'Not the time for business as usual with Russia' – US presses EU
A US State Department deputy spokesperson urged European partners to restrain from doing business with Russia because of the developments in Ukraine. The US statement comes in response to new agreements recently signed between Russia and Cyprus.
“We’ve been clear that this is not the time for business as usual with Russia,” spokesperson Marie Harf said at a media briefing on Monday.
“We’ve stressed with our European allies and partners the importance of unity in pressing Russia to stop fueling conflict in eastern Ukraine. That’s certainly something we feel very strongly about,” Harf stressed.
Russia has consistently denied any military involvement in the Ukrainian crisis.
Last week, Cyprus President Nicos Anastasiades stressed the agreements signed in Moscow last Wednesday were “not directed against anybody.”
“On the contrary, we seek through the strengthening of relations, through the deepening, and even the expansion of our historic and long-standing relations, to create conditions that will allow many areas to have peace and stability,” Anastasiades said.
The warning from Washington has come less than a week after Moscow and Nicosia secured bilateral relations by signing nine new agreements, including those on cooperation in military, naval and anti-terrorism spheres. The documents were signed during President Anastasiades’ visit to the Russian capital.
When asked about why Washington doesn’t accuse Turkey of invading Cyprus in 1974, but lashes out at Russia over re-unification with Crimea, Harf said these two events shouldn’t be linked.
“We obviously have been very clear about different kinds of events, and I’m not going to try and link them,” said Harf, as cited by the Cyprus News Agency (CNA).
All EU member states, that upheld the EU sanctions against Russia last year, have suffered the negative effect of Western sanctions against Russia, President Anastasiades said during his trip to Russia.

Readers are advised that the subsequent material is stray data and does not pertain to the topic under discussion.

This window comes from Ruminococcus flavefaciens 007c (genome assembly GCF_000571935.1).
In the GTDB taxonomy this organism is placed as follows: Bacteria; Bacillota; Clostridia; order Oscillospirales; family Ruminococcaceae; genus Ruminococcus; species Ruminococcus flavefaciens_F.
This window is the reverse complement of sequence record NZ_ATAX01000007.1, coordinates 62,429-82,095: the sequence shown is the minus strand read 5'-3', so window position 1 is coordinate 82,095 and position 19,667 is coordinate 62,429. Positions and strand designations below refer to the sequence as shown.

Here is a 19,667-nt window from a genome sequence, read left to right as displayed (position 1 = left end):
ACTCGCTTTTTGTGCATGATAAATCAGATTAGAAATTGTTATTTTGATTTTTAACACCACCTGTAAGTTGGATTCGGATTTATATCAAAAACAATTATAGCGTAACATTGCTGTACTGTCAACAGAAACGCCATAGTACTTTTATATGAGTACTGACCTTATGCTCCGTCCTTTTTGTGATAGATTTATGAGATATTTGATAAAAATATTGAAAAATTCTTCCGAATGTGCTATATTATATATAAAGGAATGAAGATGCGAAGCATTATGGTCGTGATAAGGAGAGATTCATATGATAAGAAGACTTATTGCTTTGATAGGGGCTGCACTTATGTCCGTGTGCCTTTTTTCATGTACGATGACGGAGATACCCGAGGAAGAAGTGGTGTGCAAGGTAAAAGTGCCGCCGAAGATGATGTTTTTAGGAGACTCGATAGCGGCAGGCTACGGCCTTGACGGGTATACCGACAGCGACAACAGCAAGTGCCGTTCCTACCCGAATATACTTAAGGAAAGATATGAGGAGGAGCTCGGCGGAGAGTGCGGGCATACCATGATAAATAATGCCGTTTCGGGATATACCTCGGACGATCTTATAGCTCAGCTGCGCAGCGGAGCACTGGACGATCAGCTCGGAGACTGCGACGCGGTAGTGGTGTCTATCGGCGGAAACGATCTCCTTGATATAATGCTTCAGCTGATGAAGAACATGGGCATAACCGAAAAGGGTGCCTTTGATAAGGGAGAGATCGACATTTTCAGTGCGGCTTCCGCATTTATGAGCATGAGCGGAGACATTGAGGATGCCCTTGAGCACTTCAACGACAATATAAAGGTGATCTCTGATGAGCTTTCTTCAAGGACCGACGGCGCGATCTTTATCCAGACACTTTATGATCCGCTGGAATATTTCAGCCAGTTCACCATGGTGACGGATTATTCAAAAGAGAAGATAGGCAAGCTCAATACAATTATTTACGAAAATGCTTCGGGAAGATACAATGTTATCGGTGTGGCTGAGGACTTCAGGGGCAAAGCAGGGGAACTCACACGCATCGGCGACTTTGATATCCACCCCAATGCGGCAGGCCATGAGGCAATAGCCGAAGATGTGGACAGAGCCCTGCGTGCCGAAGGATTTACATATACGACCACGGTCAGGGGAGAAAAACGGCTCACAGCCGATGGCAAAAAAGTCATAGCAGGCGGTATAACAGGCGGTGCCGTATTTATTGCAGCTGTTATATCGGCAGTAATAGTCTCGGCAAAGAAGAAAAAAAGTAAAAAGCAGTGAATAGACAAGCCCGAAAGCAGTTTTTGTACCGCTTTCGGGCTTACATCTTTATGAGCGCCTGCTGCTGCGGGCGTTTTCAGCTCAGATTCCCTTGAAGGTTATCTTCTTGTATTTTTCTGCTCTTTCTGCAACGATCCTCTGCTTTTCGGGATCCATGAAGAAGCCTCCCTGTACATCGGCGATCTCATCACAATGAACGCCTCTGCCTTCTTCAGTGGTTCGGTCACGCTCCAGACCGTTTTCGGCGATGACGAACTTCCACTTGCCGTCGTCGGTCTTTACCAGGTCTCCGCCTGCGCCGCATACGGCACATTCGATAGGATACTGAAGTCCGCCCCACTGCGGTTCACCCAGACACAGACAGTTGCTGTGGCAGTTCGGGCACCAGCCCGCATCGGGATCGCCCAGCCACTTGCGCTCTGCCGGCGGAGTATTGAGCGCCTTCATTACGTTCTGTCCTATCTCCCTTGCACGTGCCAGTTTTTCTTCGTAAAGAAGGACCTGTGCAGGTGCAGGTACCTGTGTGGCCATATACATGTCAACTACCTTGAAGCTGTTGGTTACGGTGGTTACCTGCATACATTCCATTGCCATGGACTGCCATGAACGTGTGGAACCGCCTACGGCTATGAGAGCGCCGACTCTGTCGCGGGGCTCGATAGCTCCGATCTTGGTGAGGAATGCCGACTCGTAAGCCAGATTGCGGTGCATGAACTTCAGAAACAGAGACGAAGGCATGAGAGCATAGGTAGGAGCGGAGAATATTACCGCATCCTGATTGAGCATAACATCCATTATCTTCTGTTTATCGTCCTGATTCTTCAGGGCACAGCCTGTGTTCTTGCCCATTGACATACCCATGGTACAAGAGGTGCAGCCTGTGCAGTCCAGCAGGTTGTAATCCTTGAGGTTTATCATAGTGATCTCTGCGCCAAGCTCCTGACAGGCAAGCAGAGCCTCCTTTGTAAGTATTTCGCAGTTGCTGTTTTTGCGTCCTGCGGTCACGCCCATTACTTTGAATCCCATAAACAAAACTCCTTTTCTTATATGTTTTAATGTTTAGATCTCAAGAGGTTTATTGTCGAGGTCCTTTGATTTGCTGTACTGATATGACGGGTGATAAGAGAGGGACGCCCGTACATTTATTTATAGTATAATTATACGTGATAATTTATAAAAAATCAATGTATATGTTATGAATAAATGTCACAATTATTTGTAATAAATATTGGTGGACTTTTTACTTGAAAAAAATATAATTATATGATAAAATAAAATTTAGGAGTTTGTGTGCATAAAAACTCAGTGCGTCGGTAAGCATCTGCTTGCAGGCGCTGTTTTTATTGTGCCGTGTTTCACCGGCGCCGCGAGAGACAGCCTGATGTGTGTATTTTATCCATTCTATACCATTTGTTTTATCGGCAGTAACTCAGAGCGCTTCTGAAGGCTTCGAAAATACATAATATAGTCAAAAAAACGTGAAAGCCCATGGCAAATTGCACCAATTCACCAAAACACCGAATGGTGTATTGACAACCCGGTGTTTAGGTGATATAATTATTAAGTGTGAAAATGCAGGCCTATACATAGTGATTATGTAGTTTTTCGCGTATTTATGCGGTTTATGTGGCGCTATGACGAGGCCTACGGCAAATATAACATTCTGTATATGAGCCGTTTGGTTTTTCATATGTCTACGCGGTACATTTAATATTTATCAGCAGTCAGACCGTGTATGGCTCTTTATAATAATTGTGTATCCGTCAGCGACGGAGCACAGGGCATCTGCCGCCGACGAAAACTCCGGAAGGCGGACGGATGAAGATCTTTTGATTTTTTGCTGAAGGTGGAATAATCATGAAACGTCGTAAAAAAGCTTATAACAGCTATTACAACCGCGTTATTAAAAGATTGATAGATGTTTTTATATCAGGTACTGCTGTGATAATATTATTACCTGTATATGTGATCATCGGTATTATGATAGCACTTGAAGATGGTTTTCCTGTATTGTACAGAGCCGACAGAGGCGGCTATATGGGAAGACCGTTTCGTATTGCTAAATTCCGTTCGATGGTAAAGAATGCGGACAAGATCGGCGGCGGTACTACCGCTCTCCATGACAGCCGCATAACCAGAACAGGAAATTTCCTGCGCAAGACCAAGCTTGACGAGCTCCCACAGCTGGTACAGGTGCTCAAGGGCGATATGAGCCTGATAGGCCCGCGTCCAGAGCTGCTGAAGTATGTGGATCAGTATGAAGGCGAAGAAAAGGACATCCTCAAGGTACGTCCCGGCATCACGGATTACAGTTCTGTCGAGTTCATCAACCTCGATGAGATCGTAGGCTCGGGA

“We [Russia and Cyprus] will cooperate without paying attention to who is reacting or who may have concerns,” the CNA cited him as saying.
Andreas Theophanous from the Cyprus Center for European and International Affairs claims that shunning Russia is not in the interests of the West.
“I do not think that this serves even Western interests,” he said of the US push to pressure its European partners. “I have no doubt in my mind that European security and prosperity will be advanced if Russia is treated with respect and on an equal basis.”
He added that Cyprus values its ties with Russia and that the new agreement does not mean the island nation is shirking its responsibilities to its Western allies.
“Relations with Russia are important to Cyprus. Cyprus hasn’t acted in any way which contradicts its obligations to its partners.”
— RT (@RT_com) February 26, 2015
Russia will continue to help Cyprus to gets over its debt crisis, President Vladimir Putin promised after talks with his Cypriot counterpart in the Kremlin.
In response to the sanctions, Russia introduced a year-long embargo on certain food imports from the countries that supported the restrictions against Russia.